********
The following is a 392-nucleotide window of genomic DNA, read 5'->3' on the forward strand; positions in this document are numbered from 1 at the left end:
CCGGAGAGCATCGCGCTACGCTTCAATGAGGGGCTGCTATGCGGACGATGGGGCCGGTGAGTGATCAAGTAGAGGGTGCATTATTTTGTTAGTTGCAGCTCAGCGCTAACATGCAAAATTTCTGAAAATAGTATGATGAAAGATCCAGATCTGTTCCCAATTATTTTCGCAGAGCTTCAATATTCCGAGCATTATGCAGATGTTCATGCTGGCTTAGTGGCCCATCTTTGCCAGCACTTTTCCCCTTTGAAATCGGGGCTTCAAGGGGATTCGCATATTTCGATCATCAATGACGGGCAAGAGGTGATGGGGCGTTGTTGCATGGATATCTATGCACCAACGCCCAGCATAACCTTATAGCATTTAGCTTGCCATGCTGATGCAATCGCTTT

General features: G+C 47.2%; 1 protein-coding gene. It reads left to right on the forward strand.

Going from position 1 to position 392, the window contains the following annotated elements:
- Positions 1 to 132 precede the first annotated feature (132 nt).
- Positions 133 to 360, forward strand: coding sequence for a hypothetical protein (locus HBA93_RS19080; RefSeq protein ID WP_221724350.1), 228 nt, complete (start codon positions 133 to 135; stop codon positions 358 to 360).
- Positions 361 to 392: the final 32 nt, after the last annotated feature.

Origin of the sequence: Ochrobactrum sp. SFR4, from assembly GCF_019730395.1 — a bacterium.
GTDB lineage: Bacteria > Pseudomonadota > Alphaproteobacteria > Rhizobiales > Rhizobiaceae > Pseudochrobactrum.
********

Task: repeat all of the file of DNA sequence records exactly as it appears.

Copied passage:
The following is a 392-nucleotide window of genomic DNA, read 5'->3' on the forward strand; positions in this document are numbered from 1 at the left end:
CCGGAGAGCATCGCGCTACGCTTCAATGAGGGGCTGCTATGCGGACGATGGGGCCGGTGAGTGATCAAGTAGAGGGTGCATTATTTTGTTAGTTGCAGCTCAGCGCTAACATGCAAAATTTCTGAAAATAGTATGATGAAAGATCCAGATCTGTTCCCAATTATTTTCGCAGAGCTTCAATATTCCGAGCATTATGCAGATGTTCATGCTGGCTTAGTGGCCCATCTTTGCCAGCACTTTTCCCCTTTGAAATCGGGGCTTCAAGGGGATTCGCATATTTCGATCATCAATGACGGGCAAGAGGTGATGGGGCGTTGTTGCATGGATATCTATGCACCAACGCCCAGCATAACCTTATAGCATTTAGCTTGCCATGCTGATGCAATCGCTTT

General features: G+C 47.2%; 1 protein-coding gene. It reads left to right on the forward strand.

Going from position 1 to position 392, the window contains the following annotated elements:
- Positions 1 to 132 precede the first annotated feature (132 nt).
- Positions 133 to 360, forward strand: coding sequence for a hypothetical protein (locus HBA93_RS19080; RefSeq protein ID WP_221724350.1), 228 nt, complete (start codon positions 133 to 135; stop codon positions 358 to 360).
- Positions 361 to 392: the final 32 nt, after the last annotated feature.

Origin of the sequence: Ochrobactrum sp. SFR4, from assembly GCF_019730395.1 — a bacterium.
GTDB lineage: Bacteria > Pseudomonadota > Alphaproteobacteria > Rhizobiales > Rhizobiaceae > Pseudochrobactrum.